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Dawson accuses Ivey of funding pro-LGBTQ group that “does not share Alabama values”

Tuesday, Scott Dawson said that Kay Ivey gave a grant through ADECA to an LGBTQ-aligned group based in Huntsville. Dawson said that the group, Free2Be, does not share the values of most Alabamians.

Dawson made the remarks at a scheduled press conference in Mountain Brook.

“I am running because I am one of us the 98 percent of Alabamians who do not know what is going on in Montgomery,” Dawson said.

Dawson said that his investigation has discovered that the state has awarded $817,000 in grant money to a pro-LBGTQ activist group. Dawson said that the state has been funding the homosexual advocacy group, Free2Be.

“I am told how we are short of money,” Dawson said. “But we can still find $800,000 to fund an activist organization.

The money was ostensibly to fight bullying. “As a child due to a weight issue I suffered bullying,” Dawson said but added, “We have placed one worldview over another worldview.”

“As Governor, if I gave Focus on the Family $800,000 there would be an uproar,” Dawson said.

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Dawson said that Ivey, “Travels around the state passing out checks more than the Publishers Clearinghouse people,” and then promotes those activities with speeches, press releases, and on Twitter but there was none of that for this award.

Dawson accused Free2Be of promoting deviant lifestyle and transgenderism to children. “Only one state has a majority that opposes same-sex marriage and that is Alabama,” but the state government has been issuing grants to this organization since 2015.

Dawson said that Ivey says that she is cleaning up after the Bentley Administration; but “On this, she has failed miserably.”

Dawson said that Ivey is running as a defender of conservative values for us, but then, “Betrays our values. What else is being hidden from us? Her audio is not matching her video.”

“What else is there?” Dawson added. “No wonder she refused to debate she is not answering the hard questions.”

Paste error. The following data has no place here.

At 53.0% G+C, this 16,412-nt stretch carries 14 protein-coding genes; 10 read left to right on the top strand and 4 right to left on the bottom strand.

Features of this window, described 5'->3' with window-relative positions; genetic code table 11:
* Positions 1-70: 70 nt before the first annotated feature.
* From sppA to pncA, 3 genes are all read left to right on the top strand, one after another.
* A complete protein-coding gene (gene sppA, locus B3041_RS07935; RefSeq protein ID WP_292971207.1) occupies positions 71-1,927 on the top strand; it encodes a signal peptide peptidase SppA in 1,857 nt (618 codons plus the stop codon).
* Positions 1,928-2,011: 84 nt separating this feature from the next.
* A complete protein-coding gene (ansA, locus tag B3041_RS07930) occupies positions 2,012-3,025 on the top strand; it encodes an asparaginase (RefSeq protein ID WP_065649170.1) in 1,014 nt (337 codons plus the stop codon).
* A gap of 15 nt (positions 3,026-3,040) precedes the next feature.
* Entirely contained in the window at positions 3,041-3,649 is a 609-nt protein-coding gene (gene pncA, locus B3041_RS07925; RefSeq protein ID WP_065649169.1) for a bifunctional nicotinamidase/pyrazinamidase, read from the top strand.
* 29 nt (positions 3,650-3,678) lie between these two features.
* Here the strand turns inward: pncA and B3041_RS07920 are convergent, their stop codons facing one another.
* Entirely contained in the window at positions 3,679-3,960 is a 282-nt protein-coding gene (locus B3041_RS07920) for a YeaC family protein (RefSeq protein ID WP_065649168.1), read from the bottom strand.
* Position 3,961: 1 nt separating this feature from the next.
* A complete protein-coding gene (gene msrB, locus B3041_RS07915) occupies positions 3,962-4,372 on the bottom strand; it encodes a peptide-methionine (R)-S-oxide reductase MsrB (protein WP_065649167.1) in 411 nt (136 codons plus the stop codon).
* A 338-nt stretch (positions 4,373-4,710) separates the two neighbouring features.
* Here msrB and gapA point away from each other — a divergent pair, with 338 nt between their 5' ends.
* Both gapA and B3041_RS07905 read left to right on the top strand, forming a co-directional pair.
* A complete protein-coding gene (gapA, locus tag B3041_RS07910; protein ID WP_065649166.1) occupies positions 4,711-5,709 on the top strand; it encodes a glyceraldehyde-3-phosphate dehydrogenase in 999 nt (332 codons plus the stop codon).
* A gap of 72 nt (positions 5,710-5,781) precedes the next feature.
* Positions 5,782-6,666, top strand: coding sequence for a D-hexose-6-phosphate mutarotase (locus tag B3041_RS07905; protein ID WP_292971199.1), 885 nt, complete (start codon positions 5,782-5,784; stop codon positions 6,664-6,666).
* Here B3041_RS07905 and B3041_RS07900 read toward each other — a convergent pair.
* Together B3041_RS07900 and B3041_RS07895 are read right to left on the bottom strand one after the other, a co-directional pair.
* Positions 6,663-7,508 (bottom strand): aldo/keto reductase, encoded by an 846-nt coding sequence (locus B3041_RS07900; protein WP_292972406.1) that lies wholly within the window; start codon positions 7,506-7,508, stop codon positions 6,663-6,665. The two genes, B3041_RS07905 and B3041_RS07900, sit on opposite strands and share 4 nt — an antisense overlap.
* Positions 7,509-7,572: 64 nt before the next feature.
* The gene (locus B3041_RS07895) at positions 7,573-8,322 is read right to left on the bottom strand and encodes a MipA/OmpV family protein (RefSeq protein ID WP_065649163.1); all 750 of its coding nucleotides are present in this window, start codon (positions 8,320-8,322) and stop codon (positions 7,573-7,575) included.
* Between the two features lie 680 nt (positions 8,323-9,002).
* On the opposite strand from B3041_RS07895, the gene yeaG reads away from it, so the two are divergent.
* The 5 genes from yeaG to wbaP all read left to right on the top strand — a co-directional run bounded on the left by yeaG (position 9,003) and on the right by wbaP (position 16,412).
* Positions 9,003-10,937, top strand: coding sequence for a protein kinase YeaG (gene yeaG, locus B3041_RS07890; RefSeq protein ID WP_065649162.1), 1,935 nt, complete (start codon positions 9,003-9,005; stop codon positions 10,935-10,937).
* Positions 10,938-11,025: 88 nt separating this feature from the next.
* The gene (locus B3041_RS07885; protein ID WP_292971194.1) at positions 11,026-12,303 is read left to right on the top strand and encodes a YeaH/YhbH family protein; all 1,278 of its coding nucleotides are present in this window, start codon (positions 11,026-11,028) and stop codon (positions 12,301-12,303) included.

“I am calling on the Attorney General to start a full-scale investigation into this,” Dawson said. “I am asking you (the assembled press corps) and our state legislators to investigate. I am calling for a reformation in how these funds are disbursed.”

The Alabama Political Reporter asked Dawson: You said that these are ADECA funds, are these state general fund dollars or federal dollars disbursed back to the state?

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Dawson said that he did not know, but said, “Either way, it is federal or state these are still taxpayer dollars.”

Alabama Political Reporter asked if the LGBTQ activists were given access to the school children?

Dawson said that he did not know but that he hoped they were not given one on one access. When we minister to school children in our ministry there is never one on one access with the children, or there is not supposed to be.

Dawson said that the group was getting over $300,000 from the Bentley Administration, but then in 2017, under the Ivey Administration, that number increased substantially to almost a $million. “With the increase of funds there should have been accountability.”

Dawson said that the Free2Be group shut down Friday after becoming aware of the Dawson campaign’s investigation. “They won’t answer our calls. They have shut their doors. Some of them appear to have fled the country.

Dawson said that we have teachers going to Wal-Mart for school supplies and we still have money to waste on something like this.

APR asked: former Governor Robert Bentley had cabinet-level position heading the Office of Faith based Initiatives that funded various projects with ministries across the state. Do you also object to how that money was spent?

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Dawson said, “That position has been dissolved but maybe we should go back and look at is also.”
Reporters asked Dawson if Gov. Ivey knew anything about the grant.

“I have no knowledge of what she did and didn’t know,” Dawson answered.
Reporters asked Dawson what do you think that the Governor is hiding?

“I don’t want to fuel speculation or cause rumor,” Dawson answered. It started under the Bentley Administration dramatically increased in 2017. I think what the big problem is that we are using taxpayer funds. “I want to stay away from any and all of these rumors.”